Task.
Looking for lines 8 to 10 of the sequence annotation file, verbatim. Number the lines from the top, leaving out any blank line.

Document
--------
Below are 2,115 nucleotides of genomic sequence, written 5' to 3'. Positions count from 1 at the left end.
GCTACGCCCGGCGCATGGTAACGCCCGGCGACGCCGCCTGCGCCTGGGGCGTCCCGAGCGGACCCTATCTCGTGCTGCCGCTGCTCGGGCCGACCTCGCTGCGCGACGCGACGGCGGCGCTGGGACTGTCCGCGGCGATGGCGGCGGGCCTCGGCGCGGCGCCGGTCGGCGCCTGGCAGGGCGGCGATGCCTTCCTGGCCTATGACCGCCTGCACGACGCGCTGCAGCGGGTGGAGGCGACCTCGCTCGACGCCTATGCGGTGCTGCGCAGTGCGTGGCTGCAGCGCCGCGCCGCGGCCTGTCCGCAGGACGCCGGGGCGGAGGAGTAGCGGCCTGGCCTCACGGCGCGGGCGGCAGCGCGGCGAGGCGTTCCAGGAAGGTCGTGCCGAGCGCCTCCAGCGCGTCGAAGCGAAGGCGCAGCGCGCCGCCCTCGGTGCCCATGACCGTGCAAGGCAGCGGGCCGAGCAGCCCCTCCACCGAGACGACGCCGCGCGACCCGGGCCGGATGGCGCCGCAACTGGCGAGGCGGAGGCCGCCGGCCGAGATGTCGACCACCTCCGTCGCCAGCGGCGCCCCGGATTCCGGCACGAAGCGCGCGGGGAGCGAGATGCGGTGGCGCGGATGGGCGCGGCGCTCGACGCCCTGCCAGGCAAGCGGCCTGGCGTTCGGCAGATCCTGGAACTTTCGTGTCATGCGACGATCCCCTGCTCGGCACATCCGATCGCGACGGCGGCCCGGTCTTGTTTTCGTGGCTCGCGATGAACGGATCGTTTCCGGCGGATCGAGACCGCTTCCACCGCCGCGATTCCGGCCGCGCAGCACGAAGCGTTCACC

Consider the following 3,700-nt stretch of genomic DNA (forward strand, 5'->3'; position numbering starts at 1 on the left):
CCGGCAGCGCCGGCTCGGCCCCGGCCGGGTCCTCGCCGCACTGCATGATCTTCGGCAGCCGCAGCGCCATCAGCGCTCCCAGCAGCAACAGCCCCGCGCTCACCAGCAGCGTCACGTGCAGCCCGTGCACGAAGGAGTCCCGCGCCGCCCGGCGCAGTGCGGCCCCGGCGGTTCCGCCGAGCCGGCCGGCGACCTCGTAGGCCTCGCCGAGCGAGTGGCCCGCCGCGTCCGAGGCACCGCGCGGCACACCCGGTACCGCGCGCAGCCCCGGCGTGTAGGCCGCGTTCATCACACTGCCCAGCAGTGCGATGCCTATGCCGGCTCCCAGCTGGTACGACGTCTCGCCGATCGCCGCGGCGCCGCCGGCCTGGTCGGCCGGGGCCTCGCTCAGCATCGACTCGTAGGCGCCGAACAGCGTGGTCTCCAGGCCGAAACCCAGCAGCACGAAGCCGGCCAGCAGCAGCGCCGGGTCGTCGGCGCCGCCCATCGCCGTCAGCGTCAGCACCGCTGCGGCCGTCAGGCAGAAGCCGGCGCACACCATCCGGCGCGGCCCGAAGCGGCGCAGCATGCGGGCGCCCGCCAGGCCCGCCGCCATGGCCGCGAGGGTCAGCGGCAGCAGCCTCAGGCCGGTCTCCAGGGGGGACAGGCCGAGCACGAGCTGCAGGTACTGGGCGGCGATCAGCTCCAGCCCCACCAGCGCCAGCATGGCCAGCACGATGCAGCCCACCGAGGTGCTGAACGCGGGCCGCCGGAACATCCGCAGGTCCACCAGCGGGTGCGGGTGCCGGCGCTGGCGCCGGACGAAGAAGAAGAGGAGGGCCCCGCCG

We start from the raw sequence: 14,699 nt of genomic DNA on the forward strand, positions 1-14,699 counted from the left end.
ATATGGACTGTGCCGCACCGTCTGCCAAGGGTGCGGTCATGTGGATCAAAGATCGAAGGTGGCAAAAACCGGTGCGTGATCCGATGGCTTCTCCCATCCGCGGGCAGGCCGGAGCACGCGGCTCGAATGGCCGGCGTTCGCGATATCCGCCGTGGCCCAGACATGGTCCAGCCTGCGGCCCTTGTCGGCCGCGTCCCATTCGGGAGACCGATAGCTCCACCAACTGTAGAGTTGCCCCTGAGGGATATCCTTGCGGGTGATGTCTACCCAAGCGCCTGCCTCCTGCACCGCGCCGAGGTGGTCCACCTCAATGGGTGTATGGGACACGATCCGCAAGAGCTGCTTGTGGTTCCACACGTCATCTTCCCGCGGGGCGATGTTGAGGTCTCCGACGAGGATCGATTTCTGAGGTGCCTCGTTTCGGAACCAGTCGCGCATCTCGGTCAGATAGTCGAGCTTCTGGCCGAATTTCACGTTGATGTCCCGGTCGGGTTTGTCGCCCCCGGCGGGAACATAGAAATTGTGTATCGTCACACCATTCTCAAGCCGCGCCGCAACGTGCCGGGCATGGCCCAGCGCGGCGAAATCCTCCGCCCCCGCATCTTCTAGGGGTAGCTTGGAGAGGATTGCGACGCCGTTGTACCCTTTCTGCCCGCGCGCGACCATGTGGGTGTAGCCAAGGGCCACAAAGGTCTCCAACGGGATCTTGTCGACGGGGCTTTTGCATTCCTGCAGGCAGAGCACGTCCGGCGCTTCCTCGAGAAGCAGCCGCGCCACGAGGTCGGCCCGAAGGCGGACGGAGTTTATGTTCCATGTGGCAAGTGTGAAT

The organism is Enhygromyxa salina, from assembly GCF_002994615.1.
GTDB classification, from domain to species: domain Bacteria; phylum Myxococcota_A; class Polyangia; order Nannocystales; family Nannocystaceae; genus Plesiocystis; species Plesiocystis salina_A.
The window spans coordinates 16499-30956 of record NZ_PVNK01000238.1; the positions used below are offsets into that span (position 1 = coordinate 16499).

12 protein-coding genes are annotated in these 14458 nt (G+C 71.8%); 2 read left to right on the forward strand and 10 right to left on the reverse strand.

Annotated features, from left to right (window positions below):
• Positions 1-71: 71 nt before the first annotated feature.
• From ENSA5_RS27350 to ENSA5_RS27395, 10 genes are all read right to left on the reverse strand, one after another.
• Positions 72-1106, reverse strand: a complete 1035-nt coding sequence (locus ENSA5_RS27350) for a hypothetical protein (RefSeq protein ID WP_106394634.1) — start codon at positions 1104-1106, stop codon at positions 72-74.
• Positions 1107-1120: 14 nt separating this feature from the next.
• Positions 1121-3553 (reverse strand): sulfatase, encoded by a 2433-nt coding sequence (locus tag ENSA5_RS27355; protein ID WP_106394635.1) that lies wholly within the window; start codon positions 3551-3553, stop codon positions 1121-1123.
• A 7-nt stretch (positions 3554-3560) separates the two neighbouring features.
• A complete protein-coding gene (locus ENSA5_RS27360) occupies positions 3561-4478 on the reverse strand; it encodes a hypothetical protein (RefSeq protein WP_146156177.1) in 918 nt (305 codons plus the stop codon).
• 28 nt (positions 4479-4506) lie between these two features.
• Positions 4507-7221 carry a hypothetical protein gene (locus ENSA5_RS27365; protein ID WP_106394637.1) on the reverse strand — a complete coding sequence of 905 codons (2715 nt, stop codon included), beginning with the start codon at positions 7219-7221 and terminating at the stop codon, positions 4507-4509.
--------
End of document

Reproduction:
GTDB classification, from domain to species: domain Bacteria; phylum Myxococcota_A; class Polyangia; order Nannocystales; family Nannocystaceae; genus Plesiocystis; species Plesiocystis salina_A.
The window spans coordinates 16499-30956 of record NZ_PVNK01000238.1; the positions used below are offsets into that span (position 1 = coordinate 16499).

12 protein-coding genes are annotated in these 14458 nt (G+C 71.8%); 2 read left to right on the forward strand and 10 right to left on the reverse strand.